Before it was the Batmobile it was a 1955 Lincoln Futura concept car.
The Batmobile-to-be was the brainchild of Lincoln Mercury’s postwar chief stylist, William M. Schmidt. Schmidt began working as an automotive stylist in the Lincoln-Mercury Division of Ford Motor Company in 1940. Inspired by a scuba-diving encounter with a shark, Schmidt sketched a low, long, wide, and flat vision of the future with a predatory full width grille, ominously hooded headlights, and killer tail fins. Called a $250,000 “laboratory on wheels”, the low twin-dome experimental car would serve as a mobile test bench for a score of new engineering and design features. The Futura was used to road test such innovations as push-button gearshifts, colored warning signals for fuel consumption (green for full, amber for half-full, red for low), a clear Plexiglas top, a special 330 H.P. Lincoln engine and such engineering innovations as an air scoop for air-cooling the rear brakes.
The car is one inch short of nineteen feet long. It’s seven feet wide and less than four and a half feet high. Ground clearance at the center is six inches. It has dual fans, dual exhausts and a foot pedal horn. There’s a red light for the parking gear, blue for reverse, white for neutral, green for drive and yellow for low. The car has a tachometer. It has 27 different sizes and shapes of lamps, 18 control switches and 2000 feet of wiring. It has an “audio approach” microphone for picking up sounds of rear-approaching cars. There are no windows; the car is entirely air-conditioned; and one enters or leaves by raising the Plexiglas canopy. There was space for a telephone behind the center console.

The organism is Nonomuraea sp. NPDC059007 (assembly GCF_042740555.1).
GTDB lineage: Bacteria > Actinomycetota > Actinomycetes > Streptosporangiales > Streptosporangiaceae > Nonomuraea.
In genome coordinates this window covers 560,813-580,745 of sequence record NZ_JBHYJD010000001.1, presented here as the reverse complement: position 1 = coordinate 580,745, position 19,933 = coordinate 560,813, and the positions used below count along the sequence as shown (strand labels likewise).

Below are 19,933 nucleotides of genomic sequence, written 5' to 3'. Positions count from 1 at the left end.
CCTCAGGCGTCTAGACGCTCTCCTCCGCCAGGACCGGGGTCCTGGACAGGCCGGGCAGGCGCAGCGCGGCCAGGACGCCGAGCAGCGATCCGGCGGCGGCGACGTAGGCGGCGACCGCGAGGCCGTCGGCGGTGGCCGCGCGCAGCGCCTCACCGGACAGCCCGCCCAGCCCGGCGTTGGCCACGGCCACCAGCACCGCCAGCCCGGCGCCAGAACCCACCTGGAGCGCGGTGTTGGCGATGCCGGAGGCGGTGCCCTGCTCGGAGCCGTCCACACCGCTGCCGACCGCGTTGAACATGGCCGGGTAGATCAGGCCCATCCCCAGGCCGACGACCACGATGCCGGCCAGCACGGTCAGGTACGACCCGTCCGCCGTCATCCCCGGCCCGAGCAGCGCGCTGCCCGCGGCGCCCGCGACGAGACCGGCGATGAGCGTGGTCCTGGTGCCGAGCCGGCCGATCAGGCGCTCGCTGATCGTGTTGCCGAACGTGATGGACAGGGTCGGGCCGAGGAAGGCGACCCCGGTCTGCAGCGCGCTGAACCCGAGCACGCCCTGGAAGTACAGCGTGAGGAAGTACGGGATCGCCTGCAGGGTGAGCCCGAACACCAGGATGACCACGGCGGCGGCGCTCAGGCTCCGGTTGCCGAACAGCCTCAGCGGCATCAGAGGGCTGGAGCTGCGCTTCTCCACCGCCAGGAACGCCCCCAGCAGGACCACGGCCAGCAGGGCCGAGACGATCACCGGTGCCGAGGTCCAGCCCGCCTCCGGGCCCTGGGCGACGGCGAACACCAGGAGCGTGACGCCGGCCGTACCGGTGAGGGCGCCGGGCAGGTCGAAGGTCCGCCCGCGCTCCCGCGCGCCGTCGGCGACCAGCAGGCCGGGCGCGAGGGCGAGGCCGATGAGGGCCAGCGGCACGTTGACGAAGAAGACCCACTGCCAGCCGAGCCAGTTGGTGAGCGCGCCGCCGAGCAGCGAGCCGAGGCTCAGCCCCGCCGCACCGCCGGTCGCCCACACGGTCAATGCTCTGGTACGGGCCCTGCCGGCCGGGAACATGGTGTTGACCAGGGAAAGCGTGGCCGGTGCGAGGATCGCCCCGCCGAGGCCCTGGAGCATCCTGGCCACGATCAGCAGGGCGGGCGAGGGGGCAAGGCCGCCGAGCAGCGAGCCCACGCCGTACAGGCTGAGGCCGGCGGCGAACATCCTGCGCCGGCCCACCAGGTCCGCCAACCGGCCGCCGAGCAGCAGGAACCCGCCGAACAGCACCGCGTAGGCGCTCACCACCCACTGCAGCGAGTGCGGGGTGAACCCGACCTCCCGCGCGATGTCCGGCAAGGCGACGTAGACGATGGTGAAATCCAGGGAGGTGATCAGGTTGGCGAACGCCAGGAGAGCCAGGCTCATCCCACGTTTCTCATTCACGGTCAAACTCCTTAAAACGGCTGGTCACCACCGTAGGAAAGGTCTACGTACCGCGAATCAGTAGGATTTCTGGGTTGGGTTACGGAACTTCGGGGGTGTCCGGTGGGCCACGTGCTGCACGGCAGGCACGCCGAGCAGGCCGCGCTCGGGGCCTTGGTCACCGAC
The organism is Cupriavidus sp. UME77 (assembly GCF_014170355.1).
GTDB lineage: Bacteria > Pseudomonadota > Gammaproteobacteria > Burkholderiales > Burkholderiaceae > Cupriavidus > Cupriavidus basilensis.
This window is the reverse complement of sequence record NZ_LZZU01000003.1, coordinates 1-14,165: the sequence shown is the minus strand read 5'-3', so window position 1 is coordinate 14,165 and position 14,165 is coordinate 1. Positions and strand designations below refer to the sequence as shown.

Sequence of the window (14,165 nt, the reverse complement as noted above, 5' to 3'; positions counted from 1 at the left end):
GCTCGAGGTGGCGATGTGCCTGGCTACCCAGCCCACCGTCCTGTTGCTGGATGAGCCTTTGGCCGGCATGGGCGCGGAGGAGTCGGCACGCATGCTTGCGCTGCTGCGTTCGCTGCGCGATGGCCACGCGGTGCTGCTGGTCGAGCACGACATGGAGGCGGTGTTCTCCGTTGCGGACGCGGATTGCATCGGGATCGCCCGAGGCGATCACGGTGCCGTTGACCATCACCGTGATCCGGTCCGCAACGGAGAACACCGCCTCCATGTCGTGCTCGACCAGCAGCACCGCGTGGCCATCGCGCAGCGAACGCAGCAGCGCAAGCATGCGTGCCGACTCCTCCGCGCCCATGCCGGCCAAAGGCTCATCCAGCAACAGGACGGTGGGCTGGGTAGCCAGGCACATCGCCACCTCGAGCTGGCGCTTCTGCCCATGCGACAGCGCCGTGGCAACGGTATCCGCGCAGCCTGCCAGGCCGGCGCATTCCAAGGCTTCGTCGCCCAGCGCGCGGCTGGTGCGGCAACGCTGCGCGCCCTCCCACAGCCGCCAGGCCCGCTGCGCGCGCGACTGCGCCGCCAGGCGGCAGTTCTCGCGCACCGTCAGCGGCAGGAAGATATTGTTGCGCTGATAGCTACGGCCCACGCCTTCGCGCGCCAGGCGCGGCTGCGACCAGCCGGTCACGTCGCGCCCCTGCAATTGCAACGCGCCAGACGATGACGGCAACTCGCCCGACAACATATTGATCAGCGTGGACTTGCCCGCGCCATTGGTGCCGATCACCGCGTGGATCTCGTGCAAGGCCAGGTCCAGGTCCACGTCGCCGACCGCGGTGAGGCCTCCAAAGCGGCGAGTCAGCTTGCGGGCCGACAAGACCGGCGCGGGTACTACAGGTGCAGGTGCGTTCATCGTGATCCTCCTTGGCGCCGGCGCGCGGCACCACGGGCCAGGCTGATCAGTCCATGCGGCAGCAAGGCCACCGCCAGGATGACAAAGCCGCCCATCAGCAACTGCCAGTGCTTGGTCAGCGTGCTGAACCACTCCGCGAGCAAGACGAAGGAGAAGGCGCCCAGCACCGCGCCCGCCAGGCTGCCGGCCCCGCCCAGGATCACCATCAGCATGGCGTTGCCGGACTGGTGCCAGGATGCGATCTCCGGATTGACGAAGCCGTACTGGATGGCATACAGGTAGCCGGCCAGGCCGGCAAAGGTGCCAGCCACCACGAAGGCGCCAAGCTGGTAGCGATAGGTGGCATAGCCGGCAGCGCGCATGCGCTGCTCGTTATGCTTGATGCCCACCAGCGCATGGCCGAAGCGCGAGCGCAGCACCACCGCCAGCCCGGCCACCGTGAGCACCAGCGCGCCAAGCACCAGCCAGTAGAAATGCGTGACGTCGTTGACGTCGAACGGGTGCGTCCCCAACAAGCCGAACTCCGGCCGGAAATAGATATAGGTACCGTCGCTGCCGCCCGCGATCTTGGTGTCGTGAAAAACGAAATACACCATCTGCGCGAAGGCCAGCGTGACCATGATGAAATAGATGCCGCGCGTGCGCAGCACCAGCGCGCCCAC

It took just three months to ready the concept car for its debut at the Chicago Auto Show in January 1955. From there, the futuristic Lincoln was driven to a car show in Detroit. On March 3rd, just before the NY Auto Show, with Benson Ford at the experimental steering wheel and Schmidt in the passenger seat, the Futura cruised from the United Nation’s building through NY’s Central Park to the Tavern on the Green restaurant for a photo session.
The sponsor of the show provided guests with presentations as well as discount coupons for medicines, and some lucky ones got sets of erectile dysfunction pills.
In 1959, the Futura made its film debut in the MGM movie It Started With A Kiss starring Debbie Reynolds & Glenn Ford. The Futura was painted red for the movie and treated to a red interior.
After that, the car would have been forgotten and perhaps destroyed, as most show cars of that time were. However, it was later sold to car customizer George Barris who had a relationship with Ford due to his affiliation with the Ford Custom Car Caravan program. Despite the car’s original cost of $250,000, the Lincoln Futura was sold to Barris for $1.00 by Ford Motor Company. As the car was never titled and was therefore uninsurable, it was parked behind Barris’ North Hollywood shop where it sat idle for several years and was allowed to deteriorate.